Food and drink can be very tied to memory, so yes, it's entirely possible the taste of or sensations brought on by alcohol are reminding you of a particular place and time and triggering a reaction to that. Just as a personal biological note, though, I have noticed the emotional effects of alcohol to be more pronounced as I've gotten older. Amounts of alcohol that don't cause physical hangover symptoms can still bring on anxiety and melancholy. This could just be a function of aging as well or in addition to alcohol serving as a memory jogger.
posted by superfluousm at 9:17 AM on April 30, 2020 [9 favorites]

Although my post-alcohol anxiety is on the order of days, not weeks, you might be interested in some of the answers to my AskMe about anxiety after drinking.
posted by rogerroger at 10:15 AM on April 30, 2020 [1 favorite]

I've never been a "binge" drinker on the order you describe, but I certainly had my share of too-many-drinks in college and my 20s. It dropped off dramatically as I aged, so that now at 50 the amount of alcohol required to make tomorrow morning unpleasant is way, way lower than it used to be.

But a new threshold surfaced 4 or 5 years ago, too: if I overdo it at all -- which, in this context, could just mean drinking slowly for a long time, like a beer or glass of wine an hour over the course of a long afternoon-into-evening gathering around a pool with burgers -- I'll definitely feel depressed the next day when there's external reason for the melancholy. And for me, it's always gone by the next day.

This seems really, really weird to me, but I'm coming to find that it's not at all unique to me, and I wonder of this in combination with your history here may just be combining to make booze a total no-go for you.
posted by uberchet at 11:23 AM on April 30, 2020 [1 favorite]

Anecdata: Me too, although for me it's more like a couple of days. I would characterize how I feel is "unusually cranky." I'm 49, female. When I am training for something physically like in martial arts, I also notice the impact physically over 4-5 days - nothing huge, but enough that if I've been really working on a particular difficult new thing, I notice that my ability to do that thing is not as good.

I did go through a period of drinking more about 16 years ago, after my daughter died, and stopped for both two pregnancies and then later just because I had changed a few things around my job and was not stressed, so that might be similar to your stopping. It was when I was on a trip with a drinker and had some drinks that I was like whoa, this is weird. I experimented a bit after that I've decided even one beer produces a noticeable impact. It might well be psychosomatic but...I'm in my head, so.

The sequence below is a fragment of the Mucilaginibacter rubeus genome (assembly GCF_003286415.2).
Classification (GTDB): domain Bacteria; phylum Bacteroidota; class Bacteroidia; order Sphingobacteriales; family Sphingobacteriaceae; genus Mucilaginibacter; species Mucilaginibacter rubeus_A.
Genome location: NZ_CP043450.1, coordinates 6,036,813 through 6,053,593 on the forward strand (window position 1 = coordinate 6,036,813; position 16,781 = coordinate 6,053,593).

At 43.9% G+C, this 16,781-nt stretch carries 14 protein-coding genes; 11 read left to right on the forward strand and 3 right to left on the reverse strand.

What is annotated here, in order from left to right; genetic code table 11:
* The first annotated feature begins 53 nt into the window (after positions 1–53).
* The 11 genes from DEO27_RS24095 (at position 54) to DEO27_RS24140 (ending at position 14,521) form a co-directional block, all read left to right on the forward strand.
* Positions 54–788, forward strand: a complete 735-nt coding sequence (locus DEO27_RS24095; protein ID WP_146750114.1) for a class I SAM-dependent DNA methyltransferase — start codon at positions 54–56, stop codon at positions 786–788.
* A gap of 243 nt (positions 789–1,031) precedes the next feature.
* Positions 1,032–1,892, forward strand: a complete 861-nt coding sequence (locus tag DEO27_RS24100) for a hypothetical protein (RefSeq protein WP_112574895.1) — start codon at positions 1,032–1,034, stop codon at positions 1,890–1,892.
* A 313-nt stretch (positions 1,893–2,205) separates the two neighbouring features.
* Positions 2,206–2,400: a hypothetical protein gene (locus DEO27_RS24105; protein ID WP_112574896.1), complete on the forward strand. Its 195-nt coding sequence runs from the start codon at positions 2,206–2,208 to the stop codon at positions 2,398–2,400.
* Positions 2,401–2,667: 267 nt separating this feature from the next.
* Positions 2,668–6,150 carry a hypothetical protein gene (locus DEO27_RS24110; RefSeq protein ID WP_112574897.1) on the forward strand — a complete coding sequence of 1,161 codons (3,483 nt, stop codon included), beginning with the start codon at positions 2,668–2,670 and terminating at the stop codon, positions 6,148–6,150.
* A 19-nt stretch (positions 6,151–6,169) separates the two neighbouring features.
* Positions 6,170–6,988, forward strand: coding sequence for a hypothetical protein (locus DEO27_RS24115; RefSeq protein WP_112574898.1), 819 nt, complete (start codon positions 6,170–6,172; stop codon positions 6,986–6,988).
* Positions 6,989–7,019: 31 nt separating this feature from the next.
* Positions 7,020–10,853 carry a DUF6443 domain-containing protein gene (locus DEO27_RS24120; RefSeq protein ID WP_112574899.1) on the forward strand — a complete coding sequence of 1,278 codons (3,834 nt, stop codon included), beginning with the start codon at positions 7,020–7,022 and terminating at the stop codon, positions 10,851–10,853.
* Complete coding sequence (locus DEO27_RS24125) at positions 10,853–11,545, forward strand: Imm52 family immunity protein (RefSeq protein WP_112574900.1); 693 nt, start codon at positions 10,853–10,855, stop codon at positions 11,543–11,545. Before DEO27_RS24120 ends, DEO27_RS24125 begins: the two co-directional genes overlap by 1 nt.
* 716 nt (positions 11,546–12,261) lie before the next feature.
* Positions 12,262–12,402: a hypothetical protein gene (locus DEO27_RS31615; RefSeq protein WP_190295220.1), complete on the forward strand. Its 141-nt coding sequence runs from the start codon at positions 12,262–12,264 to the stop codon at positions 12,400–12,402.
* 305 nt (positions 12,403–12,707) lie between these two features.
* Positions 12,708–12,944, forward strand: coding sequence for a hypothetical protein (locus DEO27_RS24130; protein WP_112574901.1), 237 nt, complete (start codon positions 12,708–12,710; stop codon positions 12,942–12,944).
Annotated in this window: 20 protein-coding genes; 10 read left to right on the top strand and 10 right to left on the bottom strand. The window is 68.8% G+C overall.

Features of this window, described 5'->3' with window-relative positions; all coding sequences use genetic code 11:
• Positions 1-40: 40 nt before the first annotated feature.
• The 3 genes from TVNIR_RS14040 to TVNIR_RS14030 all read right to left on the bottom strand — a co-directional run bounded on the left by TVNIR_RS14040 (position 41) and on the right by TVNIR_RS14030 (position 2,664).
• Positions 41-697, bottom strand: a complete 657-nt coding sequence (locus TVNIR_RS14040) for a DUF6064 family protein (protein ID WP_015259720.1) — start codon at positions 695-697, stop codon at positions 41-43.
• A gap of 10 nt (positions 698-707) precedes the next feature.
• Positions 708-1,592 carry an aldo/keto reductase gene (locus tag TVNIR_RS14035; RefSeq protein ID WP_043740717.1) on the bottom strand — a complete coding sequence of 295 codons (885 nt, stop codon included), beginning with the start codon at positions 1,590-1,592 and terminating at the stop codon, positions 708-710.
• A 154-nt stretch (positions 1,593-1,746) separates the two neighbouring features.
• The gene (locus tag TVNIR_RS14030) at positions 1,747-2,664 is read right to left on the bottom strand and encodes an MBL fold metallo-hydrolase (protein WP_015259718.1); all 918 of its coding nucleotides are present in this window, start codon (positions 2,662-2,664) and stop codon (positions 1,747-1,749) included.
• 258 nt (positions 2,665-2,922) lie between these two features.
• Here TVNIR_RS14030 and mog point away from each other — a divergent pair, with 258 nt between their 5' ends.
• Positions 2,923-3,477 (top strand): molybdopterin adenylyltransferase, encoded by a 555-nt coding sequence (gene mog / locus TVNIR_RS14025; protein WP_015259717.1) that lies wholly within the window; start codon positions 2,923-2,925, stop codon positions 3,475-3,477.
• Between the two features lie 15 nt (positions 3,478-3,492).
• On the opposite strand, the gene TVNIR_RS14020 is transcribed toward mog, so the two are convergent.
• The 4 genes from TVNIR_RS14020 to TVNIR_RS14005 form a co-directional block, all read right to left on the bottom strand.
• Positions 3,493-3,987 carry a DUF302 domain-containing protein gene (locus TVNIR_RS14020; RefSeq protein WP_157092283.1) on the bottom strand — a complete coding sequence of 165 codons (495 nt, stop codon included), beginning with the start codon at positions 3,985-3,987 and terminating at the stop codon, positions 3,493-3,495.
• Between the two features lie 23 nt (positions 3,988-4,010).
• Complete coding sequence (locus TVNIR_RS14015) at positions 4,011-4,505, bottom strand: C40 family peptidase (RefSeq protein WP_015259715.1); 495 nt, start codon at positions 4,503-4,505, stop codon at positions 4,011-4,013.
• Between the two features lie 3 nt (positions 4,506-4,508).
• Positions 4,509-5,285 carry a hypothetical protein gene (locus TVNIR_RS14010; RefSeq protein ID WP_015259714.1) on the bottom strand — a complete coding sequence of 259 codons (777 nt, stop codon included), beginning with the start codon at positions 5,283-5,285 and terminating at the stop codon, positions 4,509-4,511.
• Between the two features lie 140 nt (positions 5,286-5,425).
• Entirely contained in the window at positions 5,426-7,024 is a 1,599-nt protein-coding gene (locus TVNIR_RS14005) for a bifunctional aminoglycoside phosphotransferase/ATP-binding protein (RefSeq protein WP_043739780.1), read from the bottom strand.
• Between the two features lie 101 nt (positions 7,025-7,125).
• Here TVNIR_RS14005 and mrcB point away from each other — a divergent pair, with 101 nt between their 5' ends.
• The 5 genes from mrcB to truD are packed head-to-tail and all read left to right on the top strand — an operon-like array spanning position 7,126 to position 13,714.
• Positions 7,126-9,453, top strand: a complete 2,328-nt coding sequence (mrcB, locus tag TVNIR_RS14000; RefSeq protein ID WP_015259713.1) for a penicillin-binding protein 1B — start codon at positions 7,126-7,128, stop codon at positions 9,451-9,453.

As a point of interest, I have documented brain changes from PTSD (as per my neurologist). I have done therapy, am very content with my life and skill set, am not on medication, etc. However, I have wondered in a mild way if that reality impacts a bit on my tolerance levels for mind altering substances, etc. I am very picky about cold medication because it also impacts my mood for a long time, and that has been the case almost my whole life.

I've stopped drinking and I occasionally miss it too for similar reasons - nothing really tastes like a single-malt scotch, although if anyone has suggestions I'm up for them. But for me, it kind of confirmed that alcohol is not good and I just stopped ingesting it. I switched to tea (really mostly tisanes after 3 pm, although caffeine remains a drug of choice) as my sort of go-to relaxing drink.
posted by warriorqueen at 12:06 PM on April 30, 2020 [4 favorites]

I didn't used to be a heavy drinker, but I could drink socially. I come from a very heavy drinking culture. At 50, I'm essentially resigned to never drinking again, for two reasons:
  1. terrible interactions with my meds. I was diagnosed with ADHD in my mid- 40s. Stimulant meds have been life-changing for me, but also result in murderous 3-day hangovers. Even whisky-tasting quantities will put my head in a vice for most of the work week.
  2. I have an amusing form of arrhythmia which causes my heart to slow down under stress. Less than half a pint of beer put me on the floor of the pub, then most of the night in ER.
I'm resigned to never tasting Laphroaig again. The only faint glimmer of hope is finding the occasional cocktail bar where they can mix up interesting botanical/fruit mocktails that taste complex yet not too sweet. Cannabis either makes me feel the wrong kind of drunk (THC) or complete anhedonia with dissociative spells for a couple of weeks (CBD).
posted by scruss at 1:31 PM on April 30, 2020